The Moscow Ballet delivers a sweet production of this holiday classic for their 20th anniversary tour. They work with over 3,600 children around the U.S. to fill many of the roles of the ballet and for this production, students from the CityDance School and Conservatory become snowflakes, mice, and party guests. CityDance actually has a base in The Music Center at Strathmore, but also offers classes around the DC metro area.
Tchaikovsky originally wrote the ballet for choreographer Marius Petipa and the production was designed to feature children. It was fun to see the different skill levels of the children, from very young to near professionals. The Moscow Ballet calls this The Great Russian Nutcracker. Since Tchaikovsky was Russian, it could as well be called the original Nutcracker. They have stuck closely to classical dance, eschewing leaps, acrobatics, and special effects for perfect technique and artistry (with a few notable exceptions). The Moscow Ballet is based in the United States, though the dancers are from Russia. Their mission is to bring their unique ballet training and discipline to U.S. audiences, and cultivate young artists. Their Nutcracker is their major production, but they work with the young dancers throughout the year and I can only imagine the level of preparation it takes to pull this off around the country.
Many people see this show for the tradition, but this is a fun ballet regardless of the holidays. It is built to feature many different soloists and styles of ballet and music, especially in the second act’s dream sequence, and the children that are a part of every scene showcase the evolving talent and skill it takes to master this art. The snowflakes at the end of act one were the youngest artists on the stage, hardly more than four or five years old and they dashed around with as much energy as the snowflakes they were representing. Minutes later, star Olga Kifyak took the stage as “Masha” the main character of the ballet. You could imagine that not so many years ago, she was one of those tiny bright lights just discovering dance.
The party guests in the first scene were both the corps de ballet members and another group of slightly older children and got things off to a lovely start. Part of the fun of this art form is seeing just how much story can be told without a single word and the stage was filled with little moments between dancers at the party. Vitaly Voloshin commanded the rest of the action as Uncle Drosselmeyer.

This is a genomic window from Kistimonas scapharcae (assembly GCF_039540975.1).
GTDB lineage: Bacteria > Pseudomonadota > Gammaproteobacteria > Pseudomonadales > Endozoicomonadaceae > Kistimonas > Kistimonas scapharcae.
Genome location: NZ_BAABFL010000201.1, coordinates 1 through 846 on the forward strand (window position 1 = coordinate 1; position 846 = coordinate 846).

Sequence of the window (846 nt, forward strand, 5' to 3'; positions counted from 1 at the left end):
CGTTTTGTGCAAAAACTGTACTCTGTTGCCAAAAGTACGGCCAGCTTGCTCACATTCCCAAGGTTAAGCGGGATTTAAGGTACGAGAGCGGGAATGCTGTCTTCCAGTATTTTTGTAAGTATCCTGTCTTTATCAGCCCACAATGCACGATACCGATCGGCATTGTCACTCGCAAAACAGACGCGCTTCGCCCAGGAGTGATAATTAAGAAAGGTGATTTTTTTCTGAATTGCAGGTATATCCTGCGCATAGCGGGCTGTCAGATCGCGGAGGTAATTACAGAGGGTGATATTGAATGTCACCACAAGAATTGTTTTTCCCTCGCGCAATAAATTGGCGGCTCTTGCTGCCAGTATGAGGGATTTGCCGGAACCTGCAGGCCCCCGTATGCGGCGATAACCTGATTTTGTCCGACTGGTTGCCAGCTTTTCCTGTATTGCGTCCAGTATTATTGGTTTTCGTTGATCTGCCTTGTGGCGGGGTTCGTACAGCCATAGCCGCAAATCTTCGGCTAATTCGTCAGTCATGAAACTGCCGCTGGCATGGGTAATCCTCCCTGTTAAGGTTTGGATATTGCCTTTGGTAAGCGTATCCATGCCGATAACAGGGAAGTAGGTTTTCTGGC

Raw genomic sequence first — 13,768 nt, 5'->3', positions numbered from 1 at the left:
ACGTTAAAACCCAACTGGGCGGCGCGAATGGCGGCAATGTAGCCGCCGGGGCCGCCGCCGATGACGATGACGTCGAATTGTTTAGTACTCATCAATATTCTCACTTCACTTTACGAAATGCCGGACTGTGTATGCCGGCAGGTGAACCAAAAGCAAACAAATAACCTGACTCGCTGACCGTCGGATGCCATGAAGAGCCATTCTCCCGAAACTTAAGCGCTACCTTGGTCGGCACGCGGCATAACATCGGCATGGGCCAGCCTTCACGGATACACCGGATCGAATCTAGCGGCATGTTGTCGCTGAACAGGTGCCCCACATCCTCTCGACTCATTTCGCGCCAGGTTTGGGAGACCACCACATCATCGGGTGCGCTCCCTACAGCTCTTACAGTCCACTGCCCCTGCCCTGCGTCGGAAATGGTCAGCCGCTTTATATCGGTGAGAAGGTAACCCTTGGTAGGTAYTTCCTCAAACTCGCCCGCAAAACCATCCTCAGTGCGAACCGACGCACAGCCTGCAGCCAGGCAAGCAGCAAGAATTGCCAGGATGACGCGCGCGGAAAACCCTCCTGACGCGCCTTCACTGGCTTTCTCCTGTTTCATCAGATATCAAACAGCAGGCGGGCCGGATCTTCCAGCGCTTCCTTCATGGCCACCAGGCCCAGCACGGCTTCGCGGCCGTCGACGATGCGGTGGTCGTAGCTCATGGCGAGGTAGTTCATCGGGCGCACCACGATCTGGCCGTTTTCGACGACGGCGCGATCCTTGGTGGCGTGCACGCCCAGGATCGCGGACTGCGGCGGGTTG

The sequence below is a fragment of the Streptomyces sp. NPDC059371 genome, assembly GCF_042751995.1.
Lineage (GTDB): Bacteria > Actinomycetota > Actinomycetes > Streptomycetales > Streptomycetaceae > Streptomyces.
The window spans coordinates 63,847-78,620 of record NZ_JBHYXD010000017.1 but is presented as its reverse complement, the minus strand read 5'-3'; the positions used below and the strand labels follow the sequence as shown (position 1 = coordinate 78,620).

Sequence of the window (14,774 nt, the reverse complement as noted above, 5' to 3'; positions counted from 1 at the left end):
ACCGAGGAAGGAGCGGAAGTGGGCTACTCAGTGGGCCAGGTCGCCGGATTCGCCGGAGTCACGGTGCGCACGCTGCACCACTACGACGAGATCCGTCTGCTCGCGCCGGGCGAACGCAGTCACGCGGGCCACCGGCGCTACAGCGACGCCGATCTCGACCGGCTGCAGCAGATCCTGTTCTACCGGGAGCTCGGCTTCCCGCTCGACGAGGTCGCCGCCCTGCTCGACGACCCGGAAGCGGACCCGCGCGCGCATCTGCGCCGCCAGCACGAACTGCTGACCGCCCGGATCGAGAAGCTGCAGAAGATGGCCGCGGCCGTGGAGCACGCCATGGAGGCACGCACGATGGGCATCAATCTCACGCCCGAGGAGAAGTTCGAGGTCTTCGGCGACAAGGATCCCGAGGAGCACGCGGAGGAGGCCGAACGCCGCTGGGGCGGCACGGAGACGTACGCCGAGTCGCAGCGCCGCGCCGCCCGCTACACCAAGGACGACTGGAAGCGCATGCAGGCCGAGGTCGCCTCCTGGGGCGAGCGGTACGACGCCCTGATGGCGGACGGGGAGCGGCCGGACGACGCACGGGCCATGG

The next group of kids onstage was also a little older and played the mice in the main battle as the nutcracker comes to life. The nutcracker is played by Ion Kuroshu or Vladmir Tristan on alternate nights.
Most of the first act was dedicated to the big numbers that took the entire ensemble and while impressive, the second act was magic for the more intimate moments. Different pairs of soloists performed throughout the act. In addition the two professionals, a pair or quartet of children were featured, this time of varying ages and level of skill, from the very young to several girls en pointe already. Every dancer in the company was very talented and so precise with every dance, but the Russian variation dancers Anna Radik and Vitaly Shvets let loose with Cossack dancing that had them spinning around the stage.
Elena Petrachenko and Sergey Churnakov were the major exception to the lack of acrobatics. They began the second half with Moscow Ballet’s unique “Dove of Peace” dance. In this production, they do not travel to the land of sweets, but rather the land of peace and harmony, and the dove of peace escorts them there The pair each had a beautiful white wing extended from one arm and they danced as one being. Later, they also took the stage for the more energetic Arabian variation with lifts and moves that I have never seen before. In one jaw-dropping moment, she was bowed backwards in a circle above his head when he dropped her and she slid to the floor around him. More children as snow maidens assisted their dance with quiet, stately choreography of their own.
The costumes by Arthur Oliver were gorgeous on everyone, from sparkling traditional tutus, to the Russian outfits to clever mice costumes of rags and a tail to the ball gowns of the party guests. The scenery consisted of two simple painted backdrops and the ever growing painted Christmas tree of the first act, all designed by Valentine Fedorov. The lighting design by Michael Wonson looked great with filters that splashed snowflakes or nutcrackers or huge clocks onto the stage and bathed it in dramatic light for the rest of the production.
With the Great Russian Nutcracker, you get the best of both worlds – dozens of talented local children that seem to grow up right before your eyes – and an impressive, professional troupe who doesn’t bother with theatrics or crowds the stage, but put on a traditional, beautiful show.
Running Time: Two hours with a 15 minute intermission.